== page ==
The White People
Frances Hodgson Burnett
Novels
2:33 h
Level 6
The White People is a novella written by Frances Hodgson Burnett in World War I, published in 1920, and which shows the author's beliefs on what happens after death. The story is set in Scotland and it tells a story about a little girl who has the gift of seeing the spirits of people after they die. She calls these spirits The White People, because she knows that they are immensely happy and good. Frances Eliza Hodgson Burnett was a British novelist and playwright. She is best known for the three children's novels Little Lord Fauntleroy (1885–1886), A Little Princess (1905), and The Secret Garden (1911).

The White People

by
Frances Hodgson Burnett


TO LIONEL

“The stars come nightly to the sky;
The
tidal wave unto the sea;
Nor
time, nor space, nor deep, nor high
Can
keep my own away from me.”

Chapter I

Perhaps the things which happened could only have happened to me. I do not know. I never heard of things like them happening to any one else. But I am not sorry they did happen. I am in secret deeply and strangely glad. I have heard other people say things — and they were not always sad people, either — which made me feel that if they knew what I know it would seem to them as though some awesome, heavy load they had always dragged about with them had fallen from their shoulders. To most people everything is so uncertain that if they could only see or hear and know something clear they would drop upon their knees and give thanks. That was what I felt myself before I found out so strangely, and I was only a girl. That is why I intend to write this down as well as I can. It will not be very well done, because I never was clever at all, and always found it difficult to talk.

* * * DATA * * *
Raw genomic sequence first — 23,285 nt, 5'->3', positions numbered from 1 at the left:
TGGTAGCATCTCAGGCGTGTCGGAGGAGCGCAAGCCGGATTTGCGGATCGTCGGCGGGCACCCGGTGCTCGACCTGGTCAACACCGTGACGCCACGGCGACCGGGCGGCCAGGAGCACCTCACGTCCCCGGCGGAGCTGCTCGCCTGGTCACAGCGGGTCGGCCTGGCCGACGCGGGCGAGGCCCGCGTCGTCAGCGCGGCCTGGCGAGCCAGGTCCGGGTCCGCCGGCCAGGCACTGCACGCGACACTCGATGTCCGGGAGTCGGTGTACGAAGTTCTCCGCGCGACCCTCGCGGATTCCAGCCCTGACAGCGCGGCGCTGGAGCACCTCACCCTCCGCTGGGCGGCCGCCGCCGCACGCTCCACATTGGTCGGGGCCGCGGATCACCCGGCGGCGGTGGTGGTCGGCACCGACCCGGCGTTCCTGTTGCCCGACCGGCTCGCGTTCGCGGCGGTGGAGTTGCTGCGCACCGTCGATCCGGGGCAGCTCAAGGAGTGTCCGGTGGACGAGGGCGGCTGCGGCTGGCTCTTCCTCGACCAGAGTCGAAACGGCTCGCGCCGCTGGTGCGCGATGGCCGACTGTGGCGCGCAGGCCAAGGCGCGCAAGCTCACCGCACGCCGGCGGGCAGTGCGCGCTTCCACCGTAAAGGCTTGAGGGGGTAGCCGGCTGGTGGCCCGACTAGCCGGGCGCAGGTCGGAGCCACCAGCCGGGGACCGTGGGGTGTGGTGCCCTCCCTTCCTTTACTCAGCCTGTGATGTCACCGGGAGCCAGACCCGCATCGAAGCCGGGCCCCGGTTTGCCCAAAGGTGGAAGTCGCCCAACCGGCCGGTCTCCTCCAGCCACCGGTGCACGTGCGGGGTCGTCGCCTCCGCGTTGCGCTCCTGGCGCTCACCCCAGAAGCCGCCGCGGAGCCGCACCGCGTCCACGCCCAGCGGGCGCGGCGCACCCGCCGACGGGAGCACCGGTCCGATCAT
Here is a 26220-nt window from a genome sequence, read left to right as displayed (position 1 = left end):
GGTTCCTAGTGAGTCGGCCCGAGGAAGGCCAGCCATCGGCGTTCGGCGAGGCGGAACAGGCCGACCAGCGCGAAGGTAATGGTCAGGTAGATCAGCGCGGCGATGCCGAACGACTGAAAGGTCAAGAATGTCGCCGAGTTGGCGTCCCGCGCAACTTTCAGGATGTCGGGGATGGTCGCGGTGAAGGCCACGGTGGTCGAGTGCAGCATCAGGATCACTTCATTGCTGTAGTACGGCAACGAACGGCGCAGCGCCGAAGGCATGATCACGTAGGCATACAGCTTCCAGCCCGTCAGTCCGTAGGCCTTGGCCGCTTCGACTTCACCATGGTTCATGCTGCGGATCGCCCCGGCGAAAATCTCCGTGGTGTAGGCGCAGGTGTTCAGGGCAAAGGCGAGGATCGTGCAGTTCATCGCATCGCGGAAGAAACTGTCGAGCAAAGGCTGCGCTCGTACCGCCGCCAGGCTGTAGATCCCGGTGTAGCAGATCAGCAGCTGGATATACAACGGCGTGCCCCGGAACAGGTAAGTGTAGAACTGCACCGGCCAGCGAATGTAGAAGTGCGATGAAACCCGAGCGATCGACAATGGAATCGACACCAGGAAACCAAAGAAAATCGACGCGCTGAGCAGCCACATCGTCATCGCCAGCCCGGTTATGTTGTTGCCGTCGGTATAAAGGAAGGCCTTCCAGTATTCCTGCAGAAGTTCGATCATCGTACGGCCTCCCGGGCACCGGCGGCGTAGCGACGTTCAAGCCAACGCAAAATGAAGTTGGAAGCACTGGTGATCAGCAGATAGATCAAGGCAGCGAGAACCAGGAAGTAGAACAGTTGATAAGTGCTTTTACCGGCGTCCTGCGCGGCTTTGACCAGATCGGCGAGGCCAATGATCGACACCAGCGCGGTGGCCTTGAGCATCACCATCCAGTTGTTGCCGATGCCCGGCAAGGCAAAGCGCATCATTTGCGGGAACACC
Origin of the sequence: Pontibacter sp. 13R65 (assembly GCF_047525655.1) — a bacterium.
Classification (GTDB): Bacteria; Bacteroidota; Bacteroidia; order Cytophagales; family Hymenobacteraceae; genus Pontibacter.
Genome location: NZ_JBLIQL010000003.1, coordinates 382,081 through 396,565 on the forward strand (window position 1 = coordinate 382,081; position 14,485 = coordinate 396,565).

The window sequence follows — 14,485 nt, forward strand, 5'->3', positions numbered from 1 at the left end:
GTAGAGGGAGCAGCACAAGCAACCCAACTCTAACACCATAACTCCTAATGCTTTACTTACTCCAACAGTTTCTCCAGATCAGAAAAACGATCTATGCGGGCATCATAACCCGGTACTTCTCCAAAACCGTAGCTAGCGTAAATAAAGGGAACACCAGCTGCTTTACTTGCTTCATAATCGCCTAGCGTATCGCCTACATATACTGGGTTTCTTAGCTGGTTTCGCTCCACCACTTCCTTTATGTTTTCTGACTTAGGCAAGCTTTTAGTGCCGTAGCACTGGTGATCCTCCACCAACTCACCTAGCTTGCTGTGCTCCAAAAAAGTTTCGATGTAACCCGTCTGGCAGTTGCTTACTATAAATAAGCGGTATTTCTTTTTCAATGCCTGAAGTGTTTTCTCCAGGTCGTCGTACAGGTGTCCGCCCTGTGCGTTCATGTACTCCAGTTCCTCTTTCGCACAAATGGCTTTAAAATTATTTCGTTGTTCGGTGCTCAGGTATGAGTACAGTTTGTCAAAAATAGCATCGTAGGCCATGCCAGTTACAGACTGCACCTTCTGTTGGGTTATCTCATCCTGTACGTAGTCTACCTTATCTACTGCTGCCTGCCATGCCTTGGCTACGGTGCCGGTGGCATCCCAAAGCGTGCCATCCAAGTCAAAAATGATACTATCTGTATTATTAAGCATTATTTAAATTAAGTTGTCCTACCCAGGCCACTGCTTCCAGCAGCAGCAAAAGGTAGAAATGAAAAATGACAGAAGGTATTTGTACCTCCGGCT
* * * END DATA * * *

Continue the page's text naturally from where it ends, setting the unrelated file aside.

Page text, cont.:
I say that perhaps these things could only have happened to me, because, as I look back over my life, I realize that it has always been a rather curious one. Even when those who took care of me did not know I was thinking at all, I had begun to wonder if I were not different from other children. That was, of course, largely because Muircarrie Castle was in such a wild and remote part of Scotland that when my few relations felt they must pay me a visit as a mere matter of duty, their journey from London, or their pleasant places in the south of England, seemed to them like a pilgrimage to a sort of savage land; and when a conscientious one brought a child to play with me, the little civilized creature was as frightened of me as I was of it. My shyness and fear of its strangeness made us both dumb. No doubt I seemed like a new breed of inoffensive little barbarian, knowing no tongue but its own.